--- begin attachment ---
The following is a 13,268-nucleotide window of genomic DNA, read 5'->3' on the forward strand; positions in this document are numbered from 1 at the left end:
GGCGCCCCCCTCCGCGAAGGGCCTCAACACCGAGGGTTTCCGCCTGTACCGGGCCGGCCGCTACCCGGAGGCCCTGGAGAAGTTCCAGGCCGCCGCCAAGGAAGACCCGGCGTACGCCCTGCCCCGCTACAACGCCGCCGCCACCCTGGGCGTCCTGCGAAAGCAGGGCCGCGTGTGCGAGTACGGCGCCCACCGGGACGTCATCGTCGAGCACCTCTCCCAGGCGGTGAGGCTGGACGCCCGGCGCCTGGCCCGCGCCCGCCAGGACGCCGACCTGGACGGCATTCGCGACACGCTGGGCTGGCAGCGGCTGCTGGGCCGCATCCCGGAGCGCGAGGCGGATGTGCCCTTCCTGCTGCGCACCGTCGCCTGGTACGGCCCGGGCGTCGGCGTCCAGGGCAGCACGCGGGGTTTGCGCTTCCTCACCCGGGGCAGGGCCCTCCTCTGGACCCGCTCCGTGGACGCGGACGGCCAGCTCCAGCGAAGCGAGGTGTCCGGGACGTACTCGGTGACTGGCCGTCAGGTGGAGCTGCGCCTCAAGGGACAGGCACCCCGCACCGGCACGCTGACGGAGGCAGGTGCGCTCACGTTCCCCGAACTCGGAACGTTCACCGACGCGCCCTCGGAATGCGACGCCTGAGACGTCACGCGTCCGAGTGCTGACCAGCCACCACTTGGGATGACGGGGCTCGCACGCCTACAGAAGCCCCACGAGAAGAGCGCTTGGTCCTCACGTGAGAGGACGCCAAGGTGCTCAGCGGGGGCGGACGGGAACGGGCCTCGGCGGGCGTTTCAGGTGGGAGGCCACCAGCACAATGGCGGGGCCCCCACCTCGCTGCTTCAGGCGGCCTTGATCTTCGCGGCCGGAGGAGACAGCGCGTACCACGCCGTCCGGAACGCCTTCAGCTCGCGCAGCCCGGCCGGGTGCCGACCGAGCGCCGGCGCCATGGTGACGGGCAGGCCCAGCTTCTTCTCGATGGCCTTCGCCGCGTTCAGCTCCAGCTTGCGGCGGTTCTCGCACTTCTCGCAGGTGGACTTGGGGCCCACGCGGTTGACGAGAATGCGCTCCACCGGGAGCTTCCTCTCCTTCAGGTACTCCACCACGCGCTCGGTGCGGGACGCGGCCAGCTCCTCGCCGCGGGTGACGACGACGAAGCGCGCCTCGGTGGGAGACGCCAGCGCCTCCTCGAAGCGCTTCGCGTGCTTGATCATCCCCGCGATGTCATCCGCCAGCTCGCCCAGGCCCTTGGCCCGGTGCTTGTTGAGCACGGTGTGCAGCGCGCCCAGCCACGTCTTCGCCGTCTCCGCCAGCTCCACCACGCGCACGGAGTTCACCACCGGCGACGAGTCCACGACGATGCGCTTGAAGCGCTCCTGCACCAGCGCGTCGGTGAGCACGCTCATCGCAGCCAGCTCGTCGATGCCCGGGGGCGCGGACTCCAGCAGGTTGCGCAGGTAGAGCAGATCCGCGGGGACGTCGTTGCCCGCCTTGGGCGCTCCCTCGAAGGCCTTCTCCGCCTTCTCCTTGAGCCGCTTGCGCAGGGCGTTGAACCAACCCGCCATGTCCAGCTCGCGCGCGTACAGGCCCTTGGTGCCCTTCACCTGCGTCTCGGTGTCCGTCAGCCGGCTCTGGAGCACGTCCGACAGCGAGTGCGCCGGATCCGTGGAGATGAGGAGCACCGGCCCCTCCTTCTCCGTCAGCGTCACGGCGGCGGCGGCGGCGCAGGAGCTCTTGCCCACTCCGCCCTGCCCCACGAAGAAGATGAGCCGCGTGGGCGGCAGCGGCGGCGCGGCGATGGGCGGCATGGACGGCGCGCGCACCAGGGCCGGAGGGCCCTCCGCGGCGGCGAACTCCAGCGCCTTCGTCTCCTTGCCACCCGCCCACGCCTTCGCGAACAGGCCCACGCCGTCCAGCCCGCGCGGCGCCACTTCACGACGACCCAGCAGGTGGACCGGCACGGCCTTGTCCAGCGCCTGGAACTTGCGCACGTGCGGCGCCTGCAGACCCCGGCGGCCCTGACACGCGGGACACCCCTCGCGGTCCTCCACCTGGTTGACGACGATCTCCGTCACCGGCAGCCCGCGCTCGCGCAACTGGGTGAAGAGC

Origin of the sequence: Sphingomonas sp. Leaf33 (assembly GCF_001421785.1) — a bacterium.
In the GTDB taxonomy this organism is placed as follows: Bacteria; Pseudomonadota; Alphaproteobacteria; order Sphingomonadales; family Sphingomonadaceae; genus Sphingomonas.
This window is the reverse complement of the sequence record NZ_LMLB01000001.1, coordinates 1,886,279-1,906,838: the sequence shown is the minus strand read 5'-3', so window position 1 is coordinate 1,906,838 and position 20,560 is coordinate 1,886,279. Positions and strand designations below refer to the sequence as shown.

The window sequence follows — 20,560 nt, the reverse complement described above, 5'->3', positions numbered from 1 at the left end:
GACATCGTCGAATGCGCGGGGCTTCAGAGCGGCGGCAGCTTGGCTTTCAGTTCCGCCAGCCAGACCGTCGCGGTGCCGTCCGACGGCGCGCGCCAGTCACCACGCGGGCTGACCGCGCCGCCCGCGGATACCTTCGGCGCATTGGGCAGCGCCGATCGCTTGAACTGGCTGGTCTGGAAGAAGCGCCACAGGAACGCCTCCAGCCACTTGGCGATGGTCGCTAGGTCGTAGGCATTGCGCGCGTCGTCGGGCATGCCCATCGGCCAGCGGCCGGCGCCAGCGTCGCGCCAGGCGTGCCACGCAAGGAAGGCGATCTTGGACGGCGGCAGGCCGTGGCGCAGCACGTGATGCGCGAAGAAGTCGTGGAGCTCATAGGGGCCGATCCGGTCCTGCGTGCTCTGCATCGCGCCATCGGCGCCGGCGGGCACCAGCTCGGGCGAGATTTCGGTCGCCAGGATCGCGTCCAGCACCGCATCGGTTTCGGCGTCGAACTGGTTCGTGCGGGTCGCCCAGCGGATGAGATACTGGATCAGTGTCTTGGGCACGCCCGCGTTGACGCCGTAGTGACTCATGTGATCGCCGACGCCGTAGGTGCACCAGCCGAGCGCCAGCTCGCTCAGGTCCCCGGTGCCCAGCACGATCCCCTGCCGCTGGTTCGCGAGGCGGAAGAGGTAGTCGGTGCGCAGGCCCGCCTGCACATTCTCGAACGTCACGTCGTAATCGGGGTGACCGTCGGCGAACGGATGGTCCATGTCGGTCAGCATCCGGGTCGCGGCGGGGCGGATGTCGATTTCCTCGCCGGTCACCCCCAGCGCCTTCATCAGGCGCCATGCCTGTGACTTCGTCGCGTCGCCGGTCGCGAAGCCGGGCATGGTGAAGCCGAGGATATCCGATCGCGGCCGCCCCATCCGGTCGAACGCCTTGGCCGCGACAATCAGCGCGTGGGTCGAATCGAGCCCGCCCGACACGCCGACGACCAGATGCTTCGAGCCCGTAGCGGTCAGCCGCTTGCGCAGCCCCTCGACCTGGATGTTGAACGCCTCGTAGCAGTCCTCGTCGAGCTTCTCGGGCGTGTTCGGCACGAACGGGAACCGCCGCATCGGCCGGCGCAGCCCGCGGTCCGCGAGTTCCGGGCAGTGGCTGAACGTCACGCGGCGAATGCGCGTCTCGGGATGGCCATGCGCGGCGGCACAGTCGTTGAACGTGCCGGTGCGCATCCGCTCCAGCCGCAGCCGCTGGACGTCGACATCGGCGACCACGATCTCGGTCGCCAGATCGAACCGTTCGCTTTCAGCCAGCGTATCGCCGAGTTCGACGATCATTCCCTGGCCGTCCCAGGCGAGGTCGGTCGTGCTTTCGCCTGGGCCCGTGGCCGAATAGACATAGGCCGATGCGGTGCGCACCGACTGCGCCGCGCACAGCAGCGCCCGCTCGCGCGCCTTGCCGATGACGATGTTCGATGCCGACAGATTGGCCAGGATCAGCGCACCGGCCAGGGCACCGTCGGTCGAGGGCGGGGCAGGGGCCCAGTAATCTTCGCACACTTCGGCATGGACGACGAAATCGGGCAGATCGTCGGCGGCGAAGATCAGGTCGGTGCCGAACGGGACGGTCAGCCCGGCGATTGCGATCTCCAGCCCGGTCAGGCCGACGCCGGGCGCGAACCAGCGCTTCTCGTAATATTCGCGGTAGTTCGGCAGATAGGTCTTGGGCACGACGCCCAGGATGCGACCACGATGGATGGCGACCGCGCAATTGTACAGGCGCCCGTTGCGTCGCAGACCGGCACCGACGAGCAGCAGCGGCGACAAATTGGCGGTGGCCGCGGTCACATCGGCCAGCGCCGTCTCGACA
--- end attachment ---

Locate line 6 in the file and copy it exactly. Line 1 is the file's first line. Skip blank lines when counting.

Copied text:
The window sequence follows — 20,560 nt, the reverse complement described above, 5'->3', positions numbered from 1 at the left end: